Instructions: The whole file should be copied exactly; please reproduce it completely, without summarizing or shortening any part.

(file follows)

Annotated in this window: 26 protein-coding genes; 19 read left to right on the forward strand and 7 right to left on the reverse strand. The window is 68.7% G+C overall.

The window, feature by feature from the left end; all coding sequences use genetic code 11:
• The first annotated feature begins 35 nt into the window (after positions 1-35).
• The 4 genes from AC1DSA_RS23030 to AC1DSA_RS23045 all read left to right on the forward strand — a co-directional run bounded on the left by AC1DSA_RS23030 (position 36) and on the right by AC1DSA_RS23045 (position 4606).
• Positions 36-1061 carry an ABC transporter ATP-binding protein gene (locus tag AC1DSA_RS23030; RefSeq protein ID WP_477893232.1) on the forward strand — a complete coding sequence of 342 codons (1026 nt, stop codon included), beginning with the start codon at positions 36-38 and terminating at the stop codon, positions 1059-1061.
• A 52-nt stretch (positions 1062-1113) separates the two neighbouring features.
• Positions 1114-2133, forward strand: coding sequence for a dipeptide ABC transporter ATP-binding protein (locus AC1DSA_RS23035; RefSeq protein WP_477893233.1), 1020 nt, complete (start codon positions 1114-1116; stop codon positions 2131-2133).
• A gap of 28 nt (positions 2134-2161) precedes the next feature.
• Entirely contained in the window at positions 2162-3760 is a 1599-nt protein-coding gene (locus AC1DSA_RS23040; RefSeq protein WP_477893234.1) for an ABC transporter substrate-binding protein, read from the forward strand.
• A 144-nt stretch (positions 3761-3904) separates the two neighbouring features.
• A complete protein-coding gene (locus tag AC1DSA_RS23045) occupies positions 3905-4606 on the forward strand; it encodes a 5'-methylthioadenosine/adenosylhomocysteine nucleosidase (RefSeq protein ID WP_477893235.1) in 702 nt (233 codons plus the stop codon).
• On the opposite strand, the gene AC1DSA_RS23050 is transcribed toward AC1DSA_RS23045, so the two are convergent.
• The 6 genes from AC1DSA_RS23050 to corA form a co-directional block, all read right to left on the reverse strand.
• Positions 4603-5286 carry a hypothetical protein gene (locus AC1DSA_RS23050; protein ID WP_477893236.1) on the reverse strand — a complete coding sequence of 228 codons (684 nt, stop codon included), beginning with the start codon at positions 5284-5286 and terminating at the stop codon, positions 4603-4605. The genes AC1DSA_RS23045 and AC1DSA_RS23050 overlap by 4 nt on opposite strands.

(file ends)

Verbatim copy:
Annotated in this window: 26 protein-coding genes; 19 read left to right on the forward strand and 7 right to left on the reverse strand. The window is 68.7% G+C overall.

The window, feature by feature from the left end; all coding sequences use genetic code 11:
• The first annotated feature begins 35 nt into the window (after positions 1-35).
• The 4 genes from AC1DSA_RS23030 to AC1DSA_RS23045 all read left to right on the forward strand — a co-directional run bounded on the left by AC1DSA_RS23030 (position 36) and on the right by AC1DSA_RS23045 (position 4606).
• Positions 36-1061 carry an ABC transporter ATP-binding protein gene (locus tag AC1DSA_RS23030; RefSeq protein ID WP_477893232.1) on the forward strand — a complete coding sequence of 342 codons (1026 nt, stop codon included), beginning with the start codon at positions 36-38 and terminating at the stop codon, positions 1059-1061.
• A 52-nt stretch (positions 1062-1113) separates the two neighbouring features.
• Positions 1114-2133, forward strand: coding sequence for a dipeptide ABC transporter ATP-binding protein (locus AC1DSA_RS23035; RefSeq protein WP_477893233.1), 1020 nt, complete (start codon positions 1114-1116; stop codon positions 2131-2133).
• A gap of 28 nt (positions 2134-2161) precedes the next feature.
• Entirely contained in the window at positions 2162-3760 is a 1599-nt protein-coding gene (locus AC1DSA_RS23040; RefSeq protein WP_477893234.1) for an ABC transporter substrate-binding protein, read from the forward strand.
• A 144-nt stretch (positions 3761-3904) separates the two neighbouring features.
• A complete protein-coding gene (locus tag AC1DSA_RS23045) occupies positions 3905-4606 on the forward strand; it encodes a 5'-methylthioadenosine/adenosylhomocysteine nucleosidase (RefSeq protein ID WP_477893235.1) in 702 nt (233 codons plus the stop codon).
• On the opposite strand, the gene AC1DSA_RS23050 is transcribed toward AC1DSA_RS23045, so the two are convergent.
• The 6 genes from AC1DSA_RS23050 to corA form a co-directional block, all read right to left on the reverse strand.
• Positions 4603-5286 carry a hypothetical protein gene (locus AC1DSA_RS23050; protein ID WP_477893236.1) on the reverse strand — a complete coding sequence of 228 codons (684 nt, stop codon included), beginning with the start codon at positions 5284-5286 and terminating at the stop codon, positions 4603-4605. The genes AC1DSA_RS23045 and AC1DSA_RS23050 overlap by 4 nt on opposite strands.